The most famous role for platelets is in thrombosis and haemostasis. Glycoprotein (GP) VI is a platelet-specific collagen and fibrin receptor which controls thrombus formation and growth. Human GPVI is stable on resting platelets but is rapidly metalloproteolysed by A-Disintegrin-And-Metalloproteinase (ADAM) 10 on activated platelets to release soluble GPVI (sGPVI). Regulation of platelet ADAM10 metalloproteolytic activity remains unclear. Active ADAM10 are detectable on resting human platelets...[Show more] but GPVI levels remain stable implying that there are mechanisms that control GPVI cleavage. Four tissue-inhibitor-of-metalloproteinases (TIMPs) regulate vascular metalloproteinase activity, but a role in controlling platelet ADAMs activity has not been described.
Heparin-induced thrombocytopenia (HIT) is a drug-induced, autoimmune disorder with potentially fatal outcomes. HIT occurs in a subset of patients exposed to heparin due to platelet-activating antibodies binding an antigenic complex of heparin and platelet factor 4 (PF4). This immune complex engages platelet FcgRIIa and triggers signalling via immunoreceptor tyrosine-activation motifs (ITAMs) to induce platelet activation, aggregation and clearance. Engagement of FcgRIIa also induces ectodomain shedding of platelet GPVI. However, the mechanistic basis of GPVI shedding induced by HIT immune complex remains to be explored. Identifying patients at risk of developing HIT remains clinically challenging because not all patients with detectable anti-PF4/heparin antibody develop HIT. Plasma sGPVI levels may indicate the presence of an activating anti-PF4/heparin antibody. Polymorphisms of FcgRIIa may influence receptor function and platelet reactivity, and potentially modulate the risk of HIT.
This study aimed to (i) characterise changes in platelet surface GPVI and sGPVI levels upon engagement of FcgRIIa by HIT immune complexes; (ii) assess the utility of sGPVI to inform on pathological PF4/heparin autoantibodies in a prospective clinical cohort at risk of HIT; (iii) evaluate the haplotype-based association between FcgRIIa polymorphisms, Q27W and H131R, and HIT susceptibility using a long-read sequencing technology; and (iv) explore levels of TIMPs on platelets and the potential for TIMPs to regulate platelet ADAM10 activity.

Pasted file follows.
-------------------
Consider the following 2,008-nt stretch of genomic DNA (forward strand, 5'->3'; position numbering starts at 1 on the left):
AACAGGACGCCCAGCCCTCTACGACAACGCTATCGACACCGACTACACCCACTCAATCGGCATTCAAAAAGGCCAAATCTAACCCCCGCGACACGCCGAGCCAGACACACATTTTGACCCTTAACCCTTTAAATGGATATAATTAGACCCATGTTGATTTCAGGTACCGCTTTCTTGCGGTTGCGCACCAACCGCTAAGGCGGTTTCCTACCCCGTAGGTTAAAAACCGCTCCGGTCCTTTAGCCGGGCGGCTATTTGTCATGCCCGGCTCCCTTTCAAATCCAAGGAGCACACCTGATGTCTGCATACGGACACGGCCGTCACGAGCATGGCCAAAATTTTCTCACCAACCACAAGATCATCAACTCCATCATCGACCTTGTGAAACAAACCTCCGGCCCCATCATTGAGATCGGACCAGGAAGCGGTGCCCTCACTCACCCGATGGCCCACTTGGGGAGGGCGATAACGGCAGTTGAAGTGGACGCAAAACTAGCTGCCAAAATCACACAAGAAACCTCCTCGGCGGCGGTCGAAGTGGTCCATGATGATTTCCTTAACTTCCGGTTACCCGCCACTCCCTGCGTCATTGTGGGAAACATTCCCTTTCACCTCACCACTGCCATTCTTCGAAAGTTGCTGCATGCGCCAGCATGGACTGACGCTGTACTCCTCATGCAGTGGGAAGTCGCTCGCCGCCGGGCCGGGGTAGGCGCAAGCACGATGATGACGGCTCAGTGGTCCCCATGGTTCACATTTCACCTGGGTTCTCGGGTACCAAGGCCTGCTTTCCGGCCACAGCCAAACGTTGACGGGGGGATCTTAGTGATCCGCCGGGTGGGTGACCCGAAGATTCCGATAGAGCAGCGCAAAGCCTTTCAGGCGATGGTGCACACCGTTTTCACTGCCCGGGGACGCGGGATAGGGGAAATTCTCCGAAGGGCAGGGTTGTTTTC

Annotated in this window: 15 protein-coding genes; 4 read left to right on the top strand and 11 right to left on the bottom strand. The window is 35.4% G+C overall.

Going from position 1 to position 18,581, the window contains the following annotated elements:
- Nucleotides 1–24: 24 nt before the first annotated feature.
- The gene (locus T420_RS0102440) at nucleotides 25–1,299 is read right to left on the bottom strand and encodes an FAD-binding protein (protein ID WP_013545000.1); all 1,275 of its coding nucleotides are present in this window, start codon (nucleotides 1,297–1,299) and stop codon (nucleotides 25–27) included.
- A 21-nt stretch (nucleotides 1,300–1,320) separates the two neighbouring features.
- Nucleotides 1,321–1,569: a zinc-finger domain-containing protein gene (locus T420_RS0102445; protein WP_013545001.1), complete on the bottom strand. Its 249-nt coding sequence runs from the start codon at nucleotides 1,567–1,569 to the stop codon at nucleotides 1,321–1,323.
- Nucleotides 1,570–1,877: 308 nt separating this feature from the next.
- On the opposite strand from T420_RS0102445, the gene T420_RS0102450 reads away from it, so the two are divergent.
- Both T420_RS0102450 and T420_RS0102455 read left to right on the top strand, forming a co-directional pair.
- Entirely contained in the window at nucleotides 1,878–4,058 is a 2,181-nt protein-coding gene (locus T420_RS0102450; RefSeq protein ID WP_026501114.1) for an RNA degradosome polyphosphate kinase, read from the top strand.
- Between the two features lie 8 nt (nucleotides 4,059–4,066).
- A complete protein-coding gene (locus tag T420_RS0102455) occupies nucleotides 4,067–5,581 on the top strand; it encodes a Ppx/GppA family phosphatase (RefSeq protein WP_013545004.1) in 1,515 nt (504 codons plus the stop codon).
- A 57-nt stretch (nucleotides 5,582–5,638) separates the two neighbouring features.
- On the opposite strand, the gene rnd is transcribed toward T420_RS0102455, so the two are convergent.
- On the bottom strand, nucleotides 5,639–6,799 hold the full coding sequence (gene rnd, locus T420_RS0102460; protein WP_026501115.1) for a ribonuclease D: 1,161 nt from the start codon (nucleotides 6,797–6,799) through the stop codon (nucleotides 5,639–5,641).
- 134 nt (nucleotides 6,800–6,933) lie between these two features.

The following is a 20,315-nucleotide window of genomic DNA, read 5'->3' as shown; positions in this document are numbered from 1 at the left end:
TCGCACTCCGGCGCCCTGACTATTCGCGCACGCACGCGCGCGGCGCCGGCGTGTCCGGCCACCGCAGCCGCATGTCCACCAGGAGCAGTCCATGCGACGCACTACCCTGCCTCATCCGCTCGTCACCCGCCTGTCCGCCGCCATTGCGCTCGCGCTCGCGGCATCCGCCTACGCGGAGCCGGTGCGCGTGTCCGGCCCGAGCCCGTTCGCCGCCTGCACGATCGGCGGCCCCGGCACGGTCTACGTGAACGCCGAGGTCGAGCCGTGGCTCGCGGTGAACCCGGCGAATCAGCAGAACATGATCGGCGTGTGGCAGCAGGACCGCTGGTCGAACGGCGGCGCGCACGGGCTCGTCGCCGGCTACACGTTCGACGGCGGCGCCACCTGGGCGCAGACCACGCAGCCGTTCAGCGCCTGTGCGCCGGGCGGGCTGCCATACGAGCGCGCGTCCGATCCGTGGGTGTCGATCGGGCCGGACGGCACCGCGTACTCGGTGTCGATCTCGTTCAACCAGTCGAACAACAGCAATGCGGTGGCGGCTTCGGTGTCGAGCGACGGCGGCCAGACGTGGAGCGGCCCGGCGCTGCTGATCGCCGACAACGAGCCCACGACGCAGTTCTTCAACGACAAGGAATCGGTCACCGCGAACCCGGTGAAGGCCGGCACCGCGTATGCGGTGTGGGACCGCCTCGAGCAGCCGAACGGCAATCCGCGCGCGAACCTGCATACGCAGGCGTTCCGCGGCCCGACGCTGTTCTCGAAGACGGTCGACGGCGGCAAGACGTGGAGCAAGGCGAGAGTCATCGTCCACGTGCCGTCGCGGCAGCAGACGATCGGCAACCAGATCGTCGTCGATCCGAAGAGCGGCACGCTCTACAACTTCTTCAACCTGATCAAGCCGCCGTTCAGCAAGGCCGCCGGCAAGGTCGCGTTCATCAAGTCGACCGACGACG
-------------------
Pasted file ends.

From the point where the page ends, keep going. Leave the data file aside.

Engagement of healthy donor platelet FcgRIIa by HIT patient immunoglobulins (Ig) induced cleavage of GPVI that was dependent on heparin, divalent cations, ITAM signalling and FcgRIIa, as measured by flow cytometry and ELISA. Inclusion of patient plasma sGPVI improved the overall accuracy, specificity and positive predictive value when evaluating risk of developing HIT. Higher plasma sGPVI was observed among individuals carrying at least one R allele at position 131. The haplotype combination of FCGR2A at positions 27 and 131 was not significantly associated with HIT susceptibility. TIMPs were detected on circulating platelets and in plasma, and surface levels increased upon platelet activation. TIMP1 and TIMP3 reduced resting platelet ADAM10 activity while only TIMP3 significantly reduced ADAM10 activity when platelets were stimulated.
Patient sGPVI levels may provide patient-specific information on platelet-activating HIT antibodies while the FCGR2A genotype may determine the state of activity of platelet in response to activation. This is the first study to assess the polymorphisms of FCGR2A in-phase. Dynamic platelet-associated TIMP levels may modulate ADAM10 activity and maintain platelet patency by stabilising GPVI levels. The findings in this thesis extended our knowledge of the molecular pathway involved in HIT Ig-mediated GPVI shedding and presented a new mechanism for regulating platelet ADAM10 activity.
Items in Open Research are protected by copyright, with all rights reserved, unless otherwise indicated.